A Lab of One’s Own

Feminism and Science

edited by Nancy Tuana
Indiana University Press, 249 pp., $10.95 (paper)

The Mind Has No Sex? Women in the Origins of Modern Science

by Londa Schiebinger
Harvard University Press, 355 pp., $29.50

Primate Visions: Gender, Race, and Nature in the World of Modern Science

by Donna Haraway
Routledge, 486 pp., $35.00


The intrusion, advance, spread, import, insinuation—word choice is important here, exposing world views, projecting fears—of feminist thought into just about every aspect of contemporary cultural life is by now entirely general. Literature, philosophy, sociology, history, economics, law, even linguistics and theology, are engulfed in fierce and multisided debates over the relevance of gender difference, gender interest, and gender prejudice to this or that issue or to the shape of the enterprise overall. But nowhere has the reaction to efforts to move such concerns to the center of attention stirred deeper disquiet than in that last redoubt of impersonal reason, natural science. Sexing science, or even scientists, makes everyone, even those most passionate to accomplish it, extremely nervous.

The worry is, of course, that the autonomy of science, its freedom, vigor, authority, and effectiveness, will be undermined by the subjection of it to a moral and political program—the social empowerment of women—external to its purposes. A physicist determining the spin of a particle, a neurologist tracing the circuitry of vision, or an evolutionist isolating the mechanisms of phyletic change is likely to find such pronouncements as “a sexist society should be expected to develop a sexist science” or “science…is not sexless; she is a man, a father and infected too” to be silly at best, lunatic at worst, and in either case deeply threatening to the centuries of long struggle to examine the workings of nature free of the distortions of wish and prejudice.1 Objectivity—logic, method, knowledge, truth—is what science is about; the rest is romance and special pleading.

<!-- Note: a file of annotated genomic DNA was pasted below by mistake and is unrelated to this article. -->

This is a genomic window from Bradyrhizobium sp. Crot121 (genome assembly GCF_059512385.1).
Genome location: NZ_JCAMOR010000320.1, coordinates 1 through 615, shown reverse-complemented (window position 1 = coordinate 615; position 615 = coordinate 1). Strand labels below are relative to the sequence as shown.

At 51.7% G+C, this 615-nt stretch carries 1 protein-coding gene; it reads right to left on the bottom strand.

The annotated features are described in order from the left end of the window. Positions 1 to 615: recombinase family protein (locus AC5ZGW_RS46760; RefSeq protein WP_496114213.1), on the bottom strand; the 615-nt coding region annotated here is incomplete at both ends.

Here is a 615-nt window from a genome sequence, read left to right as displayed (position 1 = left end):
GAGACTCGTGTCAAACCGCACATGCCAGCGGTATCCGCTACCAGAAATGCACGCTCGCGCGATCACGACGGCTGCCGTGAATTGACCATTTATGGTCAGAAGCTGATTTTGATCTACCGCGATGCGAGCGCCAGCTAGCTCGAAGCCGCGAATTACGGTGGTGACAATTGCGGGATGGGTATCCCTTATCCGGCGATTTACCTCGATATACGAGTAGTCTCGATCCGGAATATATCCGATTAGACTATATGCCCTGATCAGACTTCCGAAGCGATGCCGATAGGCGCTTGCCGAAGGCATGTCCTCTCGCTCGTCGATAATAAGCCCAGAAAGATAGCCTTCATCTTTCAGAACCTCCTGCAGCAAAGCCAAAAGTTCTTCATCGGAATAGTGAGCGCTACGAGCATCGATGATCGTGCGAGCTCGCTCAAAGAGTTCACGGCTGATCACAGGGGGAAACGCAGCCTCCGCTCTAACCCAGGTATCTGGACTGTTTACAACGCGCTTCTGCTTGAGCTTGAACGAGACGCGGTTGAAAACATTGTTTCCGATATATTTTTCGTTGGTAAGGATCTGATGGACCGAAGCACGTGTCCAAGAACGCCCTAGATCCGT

Unfortunately, or fortunately, depending upon where one’s loyalties lie (and both unfortunately and fortunately if, as is increasingly the case, one’s loyalties are divided), this radical contrast, inherited from the ancients, between “knowledge” (episteme) and “opinion” (doxa) has been breaking down, not merely as between “science” and “non-science,” but, more fatefully, within “science” itself, for at least thirty years. Thomas Kuhn’s enormously influential The Structure of Scientific Revolutions, first published in 1962, with its reconceptualization of scientific change as consisting in an episodic succession of professional dominant thought frames rather than a step-by-step advance toward reality, truth, and the cloudless vision, is usually considered the watershed work. But since Kuhn’s book appeared, there have arisen, one hard upon the next, a series of even more headlong revisionisms. In the sociology of science there has been a so-called strong program, determined to examine science as through and through a social and cultural phenomenon, like capitalism, the papacy, astrology, football, or easel painting. In the history of science there has been a stress on “who is to be master,” in which power struggles among research groups, institutional interests, organizational imperatives, disciplinary elites, professional reputations, and policy concerns are seen as shaping the evolution of scientific thought. In philosophy there has been “antifoundationalism,” the rejection of fixed “methods,” permanent “principles,” and inherent “essences” in favor of multiple perspectives, intellectual genres, language games, rhetorical styles, and practical outcomes. Pluralism, contingency, pragmatism, maneuver. If…

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